Daniel Bryan may be a better worker, and he might have a better connection to the crowd, but unless you like cheering for a lame horse because you appreciate its struggle, your money should be on Antonio Cesaro. Tall, built and works a deliberately-paced WWE main event-style match, who can be funny as either a babyface or a heel: Cesaro is great in all the ways that smart wrestling fans and the WWE likes.
Antonio Cesaro, nee Claudio Castagnoli, might be the most successful wrestler to ever come out of Chikara Pro. He embodies the (probably defunct) promotion’s fast-paced, high energy, and often comedic style. However, Claudio achieved what no other full-time wrestler in the history of Chikara ever did: he stood out. Claudio wasn’t just a pretty good worker under a silly mask who could have good matches with other pretty good workers under silly masks, he was a main event-sized, boots and trunks wrestler who could still work a style designed by and for men a fraction of his size. Here he is (with a shocking amount of hair) wrestling his “Good Friends, Better Enemies” cohort Chris Hero (more on that later):
As with seemingly every important independent star of the mid 2000s, Claudio had his fair share of “Man, these guys can really work, why aren’t they on live TV?” matches with Bryan Danielson (Daniel Bryan). Any Danielson vs. not-an-actual-scarecrow match of the era speaks for itself, but throughout this match, you can see the skills that would eventually bring both men to the big time. They work holds on the mat in a way that would make Jushin Liger blush, but when the time is right they build to an absolutely breakneck-paced exchange of high-impact moves. The result is the crowd eating out of the palm of their hand — the ultimate testament to a well-worked match.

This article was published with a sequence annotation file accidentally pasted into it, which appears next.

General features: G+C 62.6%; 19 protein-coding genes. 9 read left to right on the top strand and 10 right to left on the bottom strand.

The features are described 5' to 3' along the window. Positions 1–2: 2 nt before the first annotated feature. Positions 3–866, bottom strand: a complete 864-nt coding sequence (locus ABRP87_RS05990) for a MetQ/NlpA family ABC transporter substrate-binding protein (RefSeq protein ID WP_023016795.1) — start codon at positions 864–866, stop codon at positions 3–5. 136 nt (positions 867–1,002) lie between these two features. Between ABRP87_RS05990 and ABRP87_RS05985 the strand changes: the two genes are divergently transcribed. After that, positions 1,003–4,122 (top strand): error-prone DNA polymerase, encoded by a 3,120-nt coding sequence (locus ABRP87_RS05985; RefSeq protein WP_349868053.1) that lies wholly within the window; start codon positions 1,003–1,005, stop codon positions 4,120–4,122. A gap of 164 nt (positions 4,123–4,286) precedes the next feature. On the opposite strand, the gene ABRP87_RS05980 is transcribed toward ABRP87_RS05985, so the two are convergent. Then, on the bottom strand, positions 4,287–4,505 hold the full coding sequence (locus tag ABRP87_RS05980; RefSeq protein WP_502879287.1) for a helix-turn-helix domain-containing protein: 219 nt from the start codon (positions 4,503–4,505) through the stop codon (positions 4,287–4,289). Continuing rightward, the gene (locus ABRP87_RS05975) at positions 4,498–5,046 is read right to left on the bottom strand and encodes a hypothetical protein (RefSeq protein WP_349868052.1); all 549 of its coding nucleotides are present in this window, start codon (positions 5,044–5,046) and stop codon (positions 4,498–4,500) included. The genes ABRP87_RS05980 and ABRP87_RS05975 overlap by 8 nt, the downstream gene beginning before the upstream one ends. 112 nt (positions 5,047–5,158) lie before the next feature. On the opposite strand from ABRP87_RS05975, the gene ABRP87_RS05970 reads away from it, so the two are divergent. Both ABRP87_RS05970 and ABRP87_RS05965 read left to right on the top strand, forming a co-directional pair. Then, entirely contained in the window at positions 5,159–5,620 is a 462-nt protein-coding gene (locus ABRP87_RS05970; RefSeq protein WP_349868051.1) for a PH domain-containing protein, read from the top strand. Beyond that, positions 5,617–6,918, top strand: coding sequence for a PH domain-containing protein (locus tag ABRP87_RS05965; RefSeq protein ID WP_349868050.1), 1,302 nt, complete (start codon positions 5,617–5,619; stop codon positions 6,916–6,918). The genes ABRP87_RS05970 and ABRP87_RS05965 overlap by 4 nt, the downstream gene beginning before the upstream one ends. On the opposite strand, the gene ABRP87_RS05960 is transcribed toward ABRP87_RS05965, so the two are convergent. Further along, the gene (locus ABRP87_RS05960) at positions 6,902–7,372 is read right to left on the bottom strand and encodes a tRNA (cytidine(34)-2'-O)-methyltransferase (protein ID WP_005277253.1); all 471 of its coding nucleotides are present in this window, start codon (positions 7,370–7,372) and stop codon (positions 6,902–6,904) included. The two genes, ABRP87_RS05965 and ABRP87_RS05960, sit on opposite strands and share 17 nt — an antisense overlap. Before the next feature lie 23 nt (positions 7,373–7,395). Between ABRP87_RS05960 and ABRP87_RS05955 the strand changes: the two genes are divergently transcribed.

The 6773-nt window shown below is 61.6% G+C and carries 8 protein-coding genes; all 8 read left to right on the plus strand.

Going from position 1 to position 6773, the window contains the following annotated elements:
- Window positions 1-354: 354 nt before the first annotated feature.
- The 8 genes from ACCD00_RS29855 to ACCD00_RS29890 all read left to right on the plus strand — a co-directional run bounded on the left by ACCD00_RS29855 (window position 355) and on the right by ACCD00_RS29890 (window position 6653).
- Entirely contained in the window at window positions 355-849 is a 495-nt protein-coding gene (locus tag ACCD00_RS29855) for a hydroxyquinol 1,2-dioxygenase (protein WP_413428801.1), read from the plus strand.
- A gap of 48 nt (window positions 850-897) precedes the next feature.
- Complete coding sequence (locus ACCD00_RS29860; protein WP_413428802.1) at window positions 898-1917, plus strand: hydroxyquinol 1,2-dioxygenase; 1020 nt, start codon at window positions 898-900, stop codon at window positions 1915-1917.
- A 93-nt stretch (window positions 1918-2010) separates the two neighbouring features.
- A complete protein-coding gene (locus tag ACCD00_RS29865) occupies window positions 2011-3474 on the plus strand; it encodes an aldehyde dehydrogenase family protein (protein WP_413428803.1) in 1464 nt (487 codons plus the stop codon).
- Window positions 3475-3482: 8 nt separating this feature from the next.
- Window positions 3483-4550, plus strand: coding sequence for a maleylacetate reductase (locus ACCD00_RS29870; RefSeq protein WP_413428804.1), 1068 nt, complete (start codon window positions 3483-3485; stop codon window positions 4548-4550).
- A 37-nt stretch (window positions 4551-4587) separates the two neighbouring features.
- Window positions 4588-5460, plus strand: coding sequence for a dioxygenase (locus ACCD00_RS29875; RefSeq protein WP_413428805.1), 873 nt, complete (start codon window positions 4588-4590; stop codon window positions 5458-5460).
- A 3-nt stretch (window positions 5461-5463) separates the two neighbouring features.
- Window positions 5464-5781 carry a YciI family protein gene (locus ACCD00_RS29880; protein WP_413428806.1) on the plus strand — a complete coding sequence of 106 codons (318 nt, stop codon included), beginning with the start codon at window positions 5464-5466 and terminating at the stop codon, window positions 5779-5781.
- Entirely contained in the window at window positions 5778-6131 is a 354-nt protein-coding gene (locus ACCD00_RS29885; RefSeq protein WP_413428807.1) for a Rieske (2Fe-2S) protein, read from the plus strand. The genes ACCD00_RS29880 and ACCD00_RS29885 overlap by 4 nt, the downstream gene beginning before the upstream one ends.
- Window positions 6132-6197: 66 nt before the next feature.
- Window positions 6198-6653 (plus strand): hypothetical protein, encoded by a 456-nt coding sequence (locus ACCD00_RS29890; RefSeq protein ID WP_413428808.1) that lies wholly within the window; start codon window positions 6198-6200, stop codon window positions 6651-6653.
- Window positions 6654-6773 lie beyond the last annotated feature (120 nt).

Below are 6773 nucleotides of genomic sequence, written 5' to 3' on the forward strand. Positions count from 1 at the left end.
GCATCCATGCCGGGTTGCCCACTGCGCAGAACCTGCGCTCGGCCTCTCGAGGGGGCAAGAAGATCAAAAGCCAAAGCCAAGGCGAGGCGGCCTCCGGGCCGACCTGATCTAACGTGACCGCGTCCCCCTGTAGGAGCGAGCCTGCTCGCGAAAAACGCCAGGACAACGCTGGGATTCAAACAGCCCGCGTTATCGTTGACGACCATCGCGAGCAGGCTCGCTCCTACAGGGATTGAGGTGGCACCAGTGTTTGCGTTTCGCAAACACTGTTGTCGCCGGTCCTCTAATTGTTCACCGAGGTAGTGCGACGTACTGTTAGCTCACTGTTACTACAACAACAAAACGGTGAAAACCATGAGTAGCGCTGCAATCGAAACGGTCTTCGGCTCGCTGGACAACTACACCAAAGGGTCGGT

Unlike some top heels who need to constantly be portrayed as the smartest and cleverest man in the room (cough), Cesaro has no issue being the puffed-up buffoon who slips on the banana when the time comes. Check out this match against the Clown Prince of Wrestling, Colt Cabana. Cesaro might play the arrogant, joyless heel who can barely tolerate Cabana, but he also knows just how to bump, sell, and manage the crowd to get Colt’s act over huge.
Whether goofy babyface or bully heel, he can also play the overly jocular, clueless guy very well. This speaks well to his future in WWE: if you can get through the ridiculous storylines they put you through with a smile on your face and an eye focused towards getting fans to laugh with you, you’ll go far (see: Mark Henry). In this backstage segment (if you can call a high school gym “backstage”), the then-Claudio builds up his involvement in ROH’s Survival of the Fittest tournament by bullying unsuspecting ring crew members into telling him how fit he is. When met with an overly-brave Davey Richards fan no-selling the gimmick, Castagnoli rolls with it, quipping, “Alright, that’s obviously going to get cut.” The brilliance of the bit is that it doesn’t, though, and the result is Claudio looking every bit a bully, but also a bully you can laugh at (This is another thing currently missing in the WWE. Another cough.).
A tremendous tag team wrestler in addition to his singles credentials, Cesaro broke out on the U.S. indy scene partnering with the similarly Swiss Ares, but gained tag team acclaim alongside Chris Hero (Kassius Ohno) as the immodestly-named Kings of Wrestling. During any one of their on again-off again runs, the Kings were a legitimate main event on any independent fed’s card. Precious few big man tag teams have ever pushed the pace and been unafraid to show off their technical skill the way the Kings did. They were the anti-Road Warriors: a big main event team that could wrestle an exciting match against anybody and not make their opponents look like particularly weak pieces of garbage. Here they are, working very fast and quite stiff against GHC (Pro Wrestling Noah) Tag Team Champions Yoshihiro Takayama and Takuma Sano. Watch for Claudio’s Giant Swing into Hero’s dropkick to the head. No thanks.
So far in the WWE, he’s already had ups and downs of looking to get pushed hard followed by periods of jobbing out and missing consecutive TV shows. With that said, Castagnoli is only in his early thirties, and has his best years ahead of him by WWE standards. Even in a WWE environment that has made so many independent (see: Scotty Goldman) and international (see: Sin Cara) legends seem like bumbling dullards, Cesaro has changed just enough to be the same guy he always was — just better. His recent barnburner on NXT against Sami Zayn (El Generico) goes to show that Cesaro’s WWE look and modified independent style could make him the next big thing. So here’s to Cesaro/Claudio Castagnoli: the past, the present, and the future.